Thursday, June 30, 2011


The end of the school year was a sweet one. For the last meeting of my Beyond Genre workshop (full title: "Beyond Genre: Fabulism, Fantasy, and Speculative Fiction"), we convened in the town cemetery at 7:00 pm. Then I set them loose to collect names of the dead and bring them back to life on the page.

So we prowled around the tilting tombstones with notebooks in hand. But finding names was so entertaining it was hard for anyone to stop to actually start writing character sketches. Chauncey Wack! Rufus Jump! And his son Giles Jump. Halloween K. Peabody! Darius Darling. Narcissa Pay! 

Living in such a tiny town, walking my dogs down the same streets every day, I always liked veering off to take the cemetery route. There was always something to read. Other lives to imagine. One of the best parts of teaching is that you can share these things with a little audience. You love a story, and then you get to teach it. You find a lovely spot, and then you wait all semester for an evening that's temperate enough to bring the students to it. And they bring chocolate-covered Oreos. What a job.
Names in hand, before we headed back to the seminar room.
My friend Ginger Brooks Takahashi came during commencement week to give a talk about her art. She said that it's important for young artists to know that there isn't just one Art World, there are many art worlds and ways to be an artist. Smart and true. 
In college Ginger and I played in a band called Endor, along with Gillian and Lena. We had a handful of songs and did a cover of "The Metro" by Berlin. All that survives is a very scratchy tape recording of a co-op basement show and some photos wherein I'm wearing a suit made of duct tape. But it was one of the most rewarding things I did in college. Ginger has a punk soul and a great pop sensibility, an excellent combination. She is also brave and enthusiastic. Which in a way are sort of the same thing.
Last radio show at WOBC.
On Commencement Day itself I didn't walk in the ceremony (I don't own the requisite regalia--Iowa's graduation is an informal affair--and didn't rent it this year). I headed down to Tappan Square anyway to scope out the crowds and bid farewell to some of my students. I was seeking, I think, a sense of closure. I had hoped that the ritual would give me a sense of finality. But when I got there, though the president was just launching into the C names, the ground was already strewn with trampled programs and people wandered around, talking and mingling. It was as apt a closure as any—a handful of people going through the formal motions in the background, while real life chatted and shuffled around and made kind a benign mess.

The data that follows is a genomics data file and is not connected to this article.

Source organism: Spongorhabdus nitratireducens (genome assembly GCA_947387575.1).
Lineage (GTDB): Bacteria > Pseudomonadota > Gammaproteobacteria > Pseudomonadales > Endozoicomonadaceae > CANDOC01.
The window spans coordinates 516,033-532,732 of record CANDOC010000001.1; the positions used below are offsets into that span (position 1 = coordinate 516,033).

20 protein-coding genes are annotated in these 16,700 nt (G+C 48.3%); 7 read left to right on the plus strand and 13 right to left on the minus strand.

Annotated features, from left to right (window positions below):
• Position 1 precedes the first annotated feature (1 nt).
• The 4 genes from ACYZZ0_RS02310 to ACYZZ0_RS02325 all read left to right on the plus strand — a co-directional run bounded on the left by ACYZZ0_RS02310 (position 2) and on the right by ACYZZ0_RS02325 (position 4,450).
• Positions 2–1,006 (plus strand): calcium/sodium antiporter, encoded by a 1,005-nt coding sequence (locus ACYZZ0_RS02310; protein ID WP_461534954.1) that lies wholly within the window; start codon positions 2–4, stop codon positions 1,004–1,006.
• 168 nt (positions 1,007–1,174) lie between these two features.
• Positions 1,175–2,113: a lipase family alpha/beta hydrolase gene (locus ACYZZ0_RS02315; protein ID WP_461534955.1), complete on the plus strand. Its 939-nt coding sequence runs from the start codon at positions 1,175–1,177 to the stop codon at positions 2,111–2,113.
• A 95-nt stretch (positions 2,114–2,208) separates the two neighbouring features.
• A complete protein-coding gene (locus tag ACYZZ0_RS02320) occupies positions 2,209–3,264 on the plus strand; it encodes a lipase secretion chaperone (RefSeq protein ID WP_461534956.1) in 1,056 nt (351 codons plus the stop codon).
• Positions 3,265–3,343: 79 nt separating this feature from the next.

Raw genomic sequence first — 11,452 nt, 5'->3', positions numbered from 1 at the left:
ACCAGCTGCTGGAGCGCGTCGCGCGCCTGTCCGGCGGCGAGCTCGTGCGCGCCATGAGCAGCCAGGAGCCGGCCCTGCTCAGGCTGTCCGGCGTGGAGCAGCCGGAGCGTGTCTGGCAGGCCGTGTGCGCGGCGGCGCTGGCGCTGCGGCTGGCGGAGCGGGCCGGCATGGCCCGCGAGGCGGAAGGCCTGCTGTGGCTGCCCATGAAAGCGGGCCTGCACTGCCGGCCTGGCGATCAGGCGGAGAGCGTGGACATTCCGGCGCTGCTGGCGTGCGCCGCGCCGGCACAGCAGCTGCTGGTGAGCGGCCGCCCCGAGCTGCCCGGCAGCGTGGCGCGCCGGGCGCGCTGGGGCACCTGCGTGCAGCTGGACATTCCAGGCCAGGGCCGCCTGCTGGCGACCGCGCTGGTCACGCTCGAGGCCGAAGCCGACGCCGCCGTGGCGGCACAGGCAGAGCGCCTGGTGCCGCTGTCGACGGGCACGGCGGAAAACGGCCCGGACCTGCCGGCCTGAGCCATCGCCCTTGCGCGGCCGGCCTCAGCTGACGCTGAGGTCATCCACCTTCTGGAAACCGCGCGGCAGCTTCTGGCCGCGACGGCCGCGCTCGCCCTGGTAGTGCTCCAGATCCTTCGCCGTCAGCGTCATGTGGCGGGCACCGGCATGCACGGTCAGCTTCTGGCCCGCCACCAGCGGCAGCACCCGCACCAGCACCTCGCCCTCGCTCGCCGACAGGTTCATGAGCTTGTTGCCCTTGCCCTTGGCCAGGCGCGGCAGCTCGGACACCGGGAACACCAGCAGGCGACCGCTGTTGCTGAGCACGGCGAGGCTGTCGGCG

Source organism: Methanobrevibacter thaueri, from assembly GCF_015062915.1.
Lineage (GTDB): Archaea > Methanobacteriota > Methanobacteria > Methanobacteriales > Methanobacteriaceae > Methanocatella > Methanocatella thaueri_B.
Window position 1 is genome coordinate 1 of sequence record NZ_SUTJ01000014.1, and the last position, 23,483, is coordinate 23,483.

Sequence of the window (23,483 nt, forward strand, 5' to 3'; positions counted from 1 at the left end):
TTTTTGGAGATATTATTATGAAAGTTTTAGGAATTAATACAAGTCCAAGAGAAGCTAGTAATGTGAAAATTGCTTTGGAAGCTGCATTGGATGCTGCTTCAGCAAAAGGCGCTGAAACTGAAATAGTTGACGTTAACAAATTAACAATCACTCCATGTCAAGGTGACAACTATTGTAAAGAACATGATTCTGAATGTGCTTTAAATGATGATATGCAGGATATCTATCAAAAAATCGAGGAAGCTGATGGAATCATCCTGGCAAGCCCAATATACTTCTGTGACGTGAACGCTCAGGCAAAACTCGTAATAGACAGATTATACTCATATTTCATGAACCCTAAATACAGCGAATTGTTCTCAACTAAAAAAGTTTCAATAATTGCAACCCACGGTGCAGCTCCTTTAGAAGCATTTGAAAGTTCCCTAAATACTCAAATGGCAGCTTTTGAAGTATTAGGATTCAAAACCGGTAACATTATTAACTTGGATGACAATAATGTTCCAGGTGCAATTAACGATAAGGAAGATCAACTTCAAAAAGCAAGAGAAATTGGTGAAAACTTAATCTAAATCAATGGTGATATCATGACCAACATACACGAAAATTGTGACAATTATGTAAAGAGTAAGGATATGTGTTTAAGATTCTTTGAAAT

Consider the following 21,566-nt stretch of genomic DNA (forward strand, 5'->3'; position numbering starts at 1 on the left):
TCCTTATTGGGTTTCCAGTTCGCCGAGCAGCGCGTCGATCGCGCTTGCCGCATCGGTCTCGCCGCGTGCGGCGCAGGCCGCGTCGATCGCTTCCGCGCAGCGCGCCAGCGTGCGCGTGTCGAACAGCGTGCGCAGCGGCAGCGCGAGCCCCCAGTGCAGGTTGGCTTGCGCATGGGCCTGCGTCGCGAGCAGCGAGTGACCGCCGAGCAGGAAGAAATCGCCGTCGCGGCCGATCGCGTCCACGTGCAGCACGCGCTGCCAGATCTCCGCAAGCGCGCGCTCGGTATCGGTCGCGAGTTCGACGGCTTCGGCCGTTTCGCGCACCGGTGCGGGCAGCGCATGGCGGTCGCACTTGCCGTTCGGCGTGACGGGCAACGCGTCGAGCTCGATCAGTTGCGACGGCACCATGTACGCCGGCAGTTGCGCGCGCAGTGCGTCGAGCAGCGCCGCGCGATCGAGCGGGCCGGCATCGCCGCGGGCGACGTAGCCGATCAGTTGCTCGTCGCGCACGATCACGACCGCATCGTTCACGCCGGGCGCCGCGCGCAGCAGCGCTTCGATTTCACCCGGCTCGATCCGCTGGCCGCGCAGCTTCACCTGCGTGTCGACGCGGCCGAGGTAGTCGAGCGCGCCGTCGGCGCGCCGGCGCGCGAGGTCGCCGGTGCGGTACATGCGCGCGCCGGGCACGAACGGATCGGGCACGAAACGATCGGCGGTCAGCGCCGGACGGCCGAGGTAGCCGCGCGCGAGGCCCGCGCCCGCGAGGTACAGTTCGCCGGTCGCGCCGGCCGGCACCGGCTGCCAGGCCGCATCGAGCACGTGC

Nothing ever really feels over.
Classic OC.
Thanks, Oberlin. What good stories you've given me.

Monday, June 6, 2011


Do you ever wake up with a song in your head, and you can't do anything until you've played it? This morning that song was "Electrocution" by Bill Fox.

Bill Fox: "Electrocution"

A year or two ago I was looking for this song "The Dress You Bought in Cleveland," which meant something to me in 1995, and came across this comp of Ohio bands, I Was Up All Night Listening to Records. I'd never heard of Bill Fox but I couldn't stop playing that song.

Well. Apparently Bill Fox is (not)famously brilliant--Guided by Voices' love for him is all over their sound, he's like a proto-Pollard--and (not)famously reclusive. A lengthy Believer piece had a writer lurking around Cleveland for weeks trying to find the guy, and failing. As it turns out, he works at the Plain-Dealer selling ads.

He played here a few weeks ago. A forty-minute set in a gymnasium, early evening light in the high windows, a couple of handfuls of people sitting on the floor before the huge stage where it was just Bill Fox and his guitar.

His voice now was hoarser than the recordings, which have a crackly sweetness to them--it was strained, a little laryngitic Westerberg-ish. Between songs he hardly said a word. He played some of beautiful songs from Shelter from the Smoke and Transit Byzantium. He did not play "Electrocution" or "Bonded to You," my other favorite. And he played several protest songs in 6/8 time that I wasn't that into. But he clearly meant every word. And I was just glad to have him there.

I like knowing that someone like Bill Fox can be hiding out in Cleveland, a city half leafy and homey and half in ruins. A treasure in the rubble who has no interest in being found. He's like that cave in the new Werner Herzog movie: all this beautiful art concealed behind a landslide, its secrecy its saving grace.